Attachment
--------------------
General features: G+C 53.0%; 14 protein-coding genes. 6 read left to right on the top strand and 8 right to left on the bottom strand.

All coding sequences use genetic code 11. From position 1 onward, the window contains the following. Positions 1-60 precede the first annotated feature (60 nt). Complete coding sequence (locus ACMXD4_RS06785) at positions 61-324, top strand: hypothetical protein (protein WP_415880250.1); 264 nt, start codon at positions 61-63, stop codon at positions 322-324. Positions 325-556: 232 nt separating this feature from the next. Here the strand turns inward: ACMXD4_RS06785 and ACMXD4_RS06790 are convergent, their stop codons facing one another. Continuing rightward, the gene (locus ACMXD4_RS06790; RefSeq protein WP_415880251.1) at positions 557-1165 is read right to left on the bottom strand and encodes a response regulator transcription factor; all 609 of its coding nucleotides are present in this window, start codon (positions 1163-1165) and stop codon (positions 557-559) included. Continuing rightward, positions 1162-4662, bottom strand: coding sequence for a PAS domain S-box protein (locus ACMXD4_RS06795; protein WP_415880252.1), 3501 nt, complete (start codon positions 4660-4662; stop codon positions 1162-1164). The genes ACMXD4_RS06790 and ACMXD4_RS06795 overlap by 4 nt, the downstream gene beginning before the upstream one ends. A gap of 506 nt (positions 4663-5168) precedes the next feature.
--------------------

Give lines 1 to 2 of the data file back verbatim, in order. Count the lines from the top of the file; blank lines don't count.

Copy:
General features: G+C 53.0%; 14 protein-coding genes. 6 read left to right on the top strand and 8 right to left on the bottom strand.

All coding sequences use genetic code 11. From position 1 onward, the window contains the following. Positions 1-60 precede the first annotated feature (60 nt). Complete coding sequence (locus ACMXD4_RS06785) at positions 61-324, top strand: hypothetical protein (protein WP_415880250.1); 264 nt, start codon at positions 61-63, stop codon at positions 322-324. Positions 325-556: 232 nt separating this feature from the next. Here the strand turns inward: ACMXD4_RS06785 and ACMXD4_RS06790 are convergent, their stop codons facing one another. Continuing rightward, the gene (locus ACMXD4_RS06790; RefSeq protein WP_415880251.1) at positions 557-1165 is read right to left on the bottom strand and encodes a response regulator transcription factor; all 609 of its coding nucleotides are present in this window, start codon (positions 1163-1165) and stop codon (positions 557-559) included. Continuing rightward, positions 1162-4662, bottom strand: coding sequence for a PAS domain S-box protein (locus ACMXD4_RS06795; protein WP_415880252.1), 3501 nt, complete (start codon positions 4660-4662; stop codon positions 1162-1164). The genes ACMXD4_RS06790 and ACMXD4_RS06795 overlap by 4 nt, the downstream gene beginning before the upstream one ends. A gap of 506 nt (positions 4663-5168) precedes the next feature.